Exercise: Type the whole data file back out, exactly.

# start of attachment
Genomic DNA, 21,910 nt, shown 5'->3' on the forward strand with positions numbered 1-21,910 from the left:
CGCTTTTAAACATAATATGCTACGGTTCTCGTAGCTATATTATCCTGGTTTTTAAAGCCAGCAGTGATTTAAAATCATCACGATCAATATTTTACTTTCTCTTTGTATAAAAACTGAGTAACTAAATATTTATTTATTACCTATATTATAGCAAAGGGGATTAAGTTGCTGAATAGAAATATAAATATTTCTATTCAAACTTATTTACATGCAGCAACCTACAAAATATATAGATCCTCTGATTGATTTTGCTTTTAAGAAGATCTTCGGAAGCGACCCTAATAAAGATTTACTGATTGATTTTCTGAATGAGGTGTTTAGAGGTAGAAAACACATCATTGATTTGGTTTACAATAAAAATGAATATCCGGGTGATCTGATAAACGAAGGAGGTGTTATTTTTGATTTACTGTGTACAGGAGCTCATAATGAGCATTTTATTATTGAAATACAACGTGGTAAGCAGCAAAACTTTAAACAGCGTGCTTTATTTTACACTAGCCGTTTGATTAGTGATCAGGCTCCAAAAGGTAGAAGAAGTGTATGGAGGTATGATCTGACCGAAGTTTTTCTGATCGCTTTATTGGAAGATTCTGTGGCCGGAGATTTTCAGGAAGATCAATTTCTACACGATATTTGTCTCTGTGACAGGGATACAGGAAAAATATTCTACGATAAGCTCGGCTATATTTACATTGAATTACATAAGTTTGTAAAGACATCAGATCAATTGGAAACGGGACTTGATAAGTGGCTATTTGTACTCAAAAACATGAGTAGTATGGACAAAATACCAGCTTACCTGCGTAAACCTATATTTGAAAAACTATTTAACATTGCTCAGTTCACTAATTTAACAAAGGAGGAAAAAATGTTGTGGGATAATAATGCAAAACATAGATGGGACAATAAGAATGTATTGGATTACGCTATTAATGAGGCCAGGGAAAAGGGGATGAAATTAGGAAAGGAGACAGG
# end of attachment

Genomic DNA, 21,910 nt, shown 5'->3' on the forward strand with positions numbered 1-21,910 from the left:
CGCTTTTAAACATAATATGCTACGGTTCTCGTAGCTATATTATCCTGGTTTTTAAAGCCAGCAGTGATTTAAAATCATCACGATCAATATTTTACTTTCTCTTTGTATAAAAACTGAGTAACTAAATATTTATTTATTACCTATATTATAGCAAAGGGGATTAAGTTGCTGAATAGAAATATAAATATTTCTATTCAAACTTATTTACATGCAGCAACCTACAAAATATATAGATCCTCTGATTGATTTTGCTTTTAAGAAGATCTTCGGAAGCGACCCTAATAAAGATTTACTGATTGATTTTCTGAATGAGGTGTTTAGAGGTAGAAAACACATCATTGATTTGGTTTACAATAAAAATGAATATCCGGGTGATCTGATAAACGAAGGAGGTGTTATTTTTGATTTACTGTGTACAGGAGCTCATAATGAGCATTTTATTATTGAAATACAACGTGGTAAGCAGCAAAACTTTAAACAGCGTGCTTTATTTTACACTAGCCGTTTGATTAGTGATCAGGCTCCAAAAGGTAGAAGAAGTGTATGGAGGTATGATCTGACCGAAGTTTTTCTGATCGCTTTATTGGAAGATTCTGTGGCCGGAGATTTTCAGGAAGATCAATTTCTACACGATATTTGTCTCTGTGACAGGGATACAGGAAAAATATTCTACGATAAGCTCGGCTATATTTACATTGAATTACATAAGTTTGTAAAGACATCAGATCAATTGGAAACGGGACTTGATAAGTGGCTATTTGTACTCAAAAACATGAGTAGTATGGACAAAATACCAGCTTACCTGCGTAAACCTATATTTGAAAAACTATTTAACATTGCTCAGTTCACTAATTTAACAAAGGAGGAAAAAATGTTGTGGGATAATAATGCAAAACATAGATGGGACAATAAGAATGTATTGGATTACGCTATTAATGAGGCCAGGGAAAAGGGGATGAAATTAGGAAAGGAGACAGG